“No one has ever gone into heaven except the one who came from heaven — the Son of Man. Just as Moses lifted up the snake in the wilderness, so the Son of Man must be lifted up, that everyone who believes may have eternal life in him.” (John 3:13-15)

The words “eternal life”, referring to what people get when they put their faith in Jesus, appear 17 times in John’s Gospel. He fervently hoped that a person, by looking at the signs which indicate who Jesus is, would come to believe in him and become his/Jesus’ follower.

Many people, myself included, on an aside believe that the words we just heard read in verse 15, were the final words uttered by Jesus in John 3. The rest of the chapter, as is commonly throughout John after Jesus has said or done something miraculous or significant, is John’s explanation or commentary upon what Jesus just said and did. So, based upon what has just happened and been said, here is John’s commentary to help us understand its significance:

For God so loved the world that he gave his one and only Son, that whoever believes in him shall not perish but have eternal life. For God did not send his Son into the world to condemn the world, but to save the world through him. Whoever believes in him is not condemned, but whoever does not believe stands condemned already because they have not believed in the name of God’s one and only Son. This is the verdict: Light has come into the world, but people loved darkness instead of light because their deeds were evil. Everyone who does evil hates the light and will not come into the light for fear that their deeds will be exposed. But whoever lives by the truth comes into the light, so that it may be seen plainly that what they have done has been done in the sight of God. (John 3:16-21)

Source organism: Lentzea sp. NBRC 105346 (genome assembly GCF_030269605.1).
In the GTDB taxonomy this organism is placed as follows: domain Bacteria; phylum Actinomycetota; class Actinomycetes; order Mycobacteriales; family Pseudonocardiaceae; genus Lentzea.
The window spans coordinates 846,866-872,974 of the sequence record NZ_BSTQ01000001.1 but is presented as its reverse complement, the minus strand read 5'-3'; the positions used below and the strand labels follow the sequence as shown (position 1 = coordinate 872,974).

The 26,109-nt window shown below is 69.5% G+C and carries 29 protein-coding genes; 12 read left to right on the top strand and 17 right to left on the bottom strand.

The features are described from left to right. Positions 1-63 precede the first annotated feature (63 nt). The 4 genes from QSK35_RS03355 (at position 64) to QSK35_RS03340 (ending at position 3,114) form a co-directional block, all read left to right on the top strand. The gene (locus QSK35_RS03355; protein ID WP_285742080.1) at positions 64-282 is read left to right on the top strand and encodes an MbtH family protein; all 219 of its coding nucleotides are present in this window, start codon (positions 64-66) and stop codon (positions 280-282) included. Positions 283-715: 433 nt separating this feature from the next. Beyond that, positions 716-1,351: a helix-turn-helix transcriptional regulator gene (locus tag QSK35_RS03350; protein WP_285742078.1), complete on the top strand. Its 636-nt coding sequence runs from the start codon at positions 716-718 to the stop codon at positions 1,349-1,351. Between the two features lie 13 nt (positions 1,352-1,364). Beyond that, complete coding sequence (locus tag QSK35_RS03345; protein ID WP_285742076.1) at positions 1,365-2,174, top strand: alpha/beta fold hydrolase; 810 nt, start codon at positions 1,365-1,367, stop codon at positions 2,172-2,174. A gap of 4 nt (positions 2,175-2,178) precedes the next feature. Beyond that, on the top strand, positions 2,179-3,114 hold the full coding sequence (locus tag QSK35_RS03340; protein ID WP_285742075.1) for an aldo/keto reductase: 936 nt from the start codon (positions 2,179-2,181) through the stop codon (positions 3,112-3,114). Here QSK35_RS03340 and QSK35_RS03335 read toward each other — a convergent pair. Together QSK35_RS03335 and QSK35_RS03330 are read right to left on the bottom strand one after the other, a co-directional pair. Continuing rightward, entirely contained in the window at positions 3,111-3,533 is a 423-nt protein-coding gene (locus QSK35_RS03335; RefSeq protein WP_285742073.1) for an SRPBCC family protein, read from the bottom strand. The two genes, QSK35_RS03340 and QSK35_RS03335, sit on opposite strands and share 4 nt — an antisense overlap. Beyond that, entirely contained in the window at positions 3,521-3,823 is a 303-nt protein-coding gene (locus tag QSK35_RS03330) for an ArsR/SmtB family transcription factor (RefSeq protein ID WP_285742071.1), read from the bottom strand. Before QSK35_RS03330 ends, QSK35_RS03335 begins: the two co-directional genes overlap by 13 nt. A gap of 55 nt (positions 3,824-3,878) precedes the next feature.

“God so loved the world”. His love is for everyone, all people, not just believers, and His love focuses on the cross and on His son who we gave for us. Will we look at the cross and believe? All who believe will experience right away and come to understand (often at a later time) the death of Christ on the cross providing us with escape from this life’s destruction into a life everlasting with God as well as relief from fear. God did not send His Son into the world for negative purposes – to condemn us – but for positive reason – to free the believer from slavery to Satan and from sin and to bring relief from fears, in order to provide them an abundant life in this world and to take them into the Promised Land of heaven in the next life. Just as the Israelites were freed from slavery in Egypt and ended up in the Promised Land, so are we freed from slavery to our preconceptions, misperceptions, deadly habits, and fears; and, given a life abundant in this world and eternal in the next. “I am the way, the truth, and the life”, Jesus would later say. “No one comes to the Father except through me.” Let us look at the cross, where, by doing so, we will find relief from our fears, and seeing the powerful sign pointing to Jesus’ resurrection that the cross is empty, and, in doing so, accept what is obviously true, and be born again. Now, John concludes this most meaningful of days with this simple phrase:

After this, Jesus and his disciples went out into the Judean countryside, where he spent some time with them, and baptized. (John 3:22)

Such an anticlimactic statement, but that is what life is like: exciting yet mundane, deep yet simple. But, as we look at the cross and are born again, we will experience the love of God fully. So, do so and you will be blessed.